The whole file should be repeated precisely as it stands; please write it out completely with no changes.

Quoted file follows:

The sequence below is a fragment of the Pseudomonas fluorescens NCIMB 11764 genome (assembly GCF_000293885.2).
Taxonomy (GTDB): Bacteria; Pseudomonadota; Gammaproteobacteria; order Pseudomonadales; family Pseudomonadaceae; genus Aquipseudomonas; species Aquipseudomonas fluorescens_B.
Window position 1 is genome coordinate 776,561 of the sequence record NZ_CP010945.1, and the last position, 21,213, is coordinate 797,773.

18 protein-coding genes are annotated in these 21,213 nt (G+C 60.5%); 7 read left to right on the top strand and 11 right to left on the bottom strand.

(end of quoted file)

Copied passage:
The sequence below is a fragment of the Pseudomonas fluorescens NCIMB 11764 genome (assembly GCF_000293885.2).
Taxonomy (GTDB): Bacteria; Pseudomonadota; Gammaproteobacteria; order Pseudomonadales; family Pseudomonadaceae; genus Aquipseudomonas; species Aquipseudomonas fluorescens_B.
Window position 1 is genome coordinate 776,561 of the sequence record NZ_CP010945.1, and the last position, 21,213, is coordinate 797,773.

18 protein-coding genes are annotated in these 21,213 nt (G+C 60.5%); 7 read left to right on the top strand and 11 right to left on the bottom strand.